The Public Image is the first book by Muriel Spark I read. I was impressed by Spark’s story of Annabelle, a rising actress, and her husband Fredrick, a playwright who is extremely resentful of Annabelle’s success and goes onto to concoct a scandal to taint Annabelle’s public image. Although The Public Image was written almost fifty years ago, I felt the book takes a realistic view of the celebrity-obsessed culture which is even relevant today. So I eagerly moved on to read Spark’s famous novel, The Prime of Miss Jean Brodie next.
Unfortunately for me, The Prime of Miss Jean Brodie was not what I expected. I’ve forgotten its plot now, but I recall it was a misery to read, which made me steer clear of Sparks. Because of that when I saw that Daisy Overend is the next story in London Stories collection, I was dismayed. Nonetheless, I decided to read it with an open mind.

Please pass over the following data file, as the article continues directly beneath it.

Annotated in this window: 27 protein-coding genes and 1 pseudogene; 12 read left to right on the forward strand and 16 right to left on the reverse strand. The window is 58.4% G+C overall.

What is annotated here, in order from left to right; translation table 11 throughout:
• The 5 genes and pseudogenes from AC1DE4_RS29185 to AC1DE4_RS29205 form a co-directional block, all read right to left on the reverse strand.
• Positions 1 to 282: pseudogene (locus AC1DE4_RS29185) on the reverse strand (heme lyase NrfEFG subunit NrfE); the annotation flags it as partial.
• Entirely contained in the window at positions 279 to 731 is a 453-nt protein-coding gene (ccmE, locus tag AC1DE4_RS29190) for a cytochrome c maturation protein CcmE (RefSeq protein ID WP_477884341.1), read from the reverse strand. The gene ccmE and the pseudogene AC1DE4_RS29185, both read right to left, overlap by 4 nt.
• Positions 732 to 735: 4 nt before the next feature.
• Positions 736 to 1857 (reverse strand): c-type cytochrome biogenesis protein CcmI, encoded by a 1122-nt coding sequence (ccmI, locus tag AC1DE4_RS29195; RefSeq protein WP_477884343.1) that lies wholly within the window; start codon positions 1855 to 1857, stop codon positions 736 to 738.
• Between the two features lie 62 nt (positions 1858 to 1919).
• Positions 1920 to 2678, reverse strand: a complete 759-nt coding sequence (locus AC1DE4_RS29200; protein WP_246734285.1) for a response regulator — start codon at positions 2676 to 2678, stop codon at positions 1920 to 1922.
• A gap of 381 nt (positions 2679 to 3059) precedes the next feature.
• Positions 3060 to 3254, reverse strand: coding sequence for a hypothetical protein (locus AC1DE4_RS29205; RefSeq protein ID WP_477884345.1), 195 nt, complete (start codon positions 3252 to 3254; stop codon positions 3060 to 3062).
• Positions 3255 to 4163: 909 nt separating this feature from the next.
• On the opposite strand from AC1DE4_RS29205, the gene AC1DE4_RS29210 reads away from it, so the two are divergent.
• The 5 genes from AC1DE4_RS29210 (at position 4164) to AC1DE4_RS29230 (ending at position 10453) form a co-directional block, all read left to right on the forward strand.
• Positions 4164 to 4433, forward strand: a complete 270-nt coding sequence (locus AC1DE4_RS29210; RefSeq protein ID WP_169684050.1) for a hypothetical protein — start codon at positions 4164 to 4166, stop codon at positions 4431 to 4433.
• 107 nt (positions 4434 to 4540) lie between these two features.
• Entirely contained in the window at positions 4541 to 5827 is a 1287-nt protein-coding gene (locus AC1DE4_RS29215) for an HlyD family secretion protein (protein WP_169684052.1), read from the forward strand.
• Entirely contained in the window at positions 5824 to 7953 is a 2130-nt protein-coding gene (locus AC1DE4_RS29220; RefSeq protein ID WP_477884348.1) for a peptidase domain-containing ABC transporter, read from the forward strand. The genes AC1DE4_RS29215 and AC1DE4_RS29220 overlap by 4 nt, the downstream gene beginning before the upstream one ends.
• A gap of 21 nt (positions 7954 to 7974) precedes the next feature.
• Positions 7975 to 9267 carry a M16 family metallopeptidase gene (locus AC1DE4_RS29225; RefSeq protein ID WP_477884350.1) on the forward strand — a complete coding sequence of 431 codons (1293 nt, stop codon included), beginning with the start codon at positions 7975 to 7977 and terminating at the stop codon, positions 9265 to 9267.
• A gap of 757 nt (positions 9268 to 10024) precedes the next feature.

Daisy Overend, the main character of the story is a political columnist who is a regular in literary circles. The narrator had worked for Daisy one summer for three days long ago, but despite the intervening years, you can sense the hostility of the narrator towards Daisy. Everything the narrator says sheds a bad light on Daisy, so to me, the story was nothing more than useless rambling. Daisy may not be a nice person (and we wouldn’t know otherwise, as we only have narrator’s word for it), but I couldn’t understand why the narrator would hold a grudge for so long, and in the end, it felt like the narrator was wasting her energy. Was that the point of this story? I’m not sure. All I know is that Sparks left me feeling meh again! 😐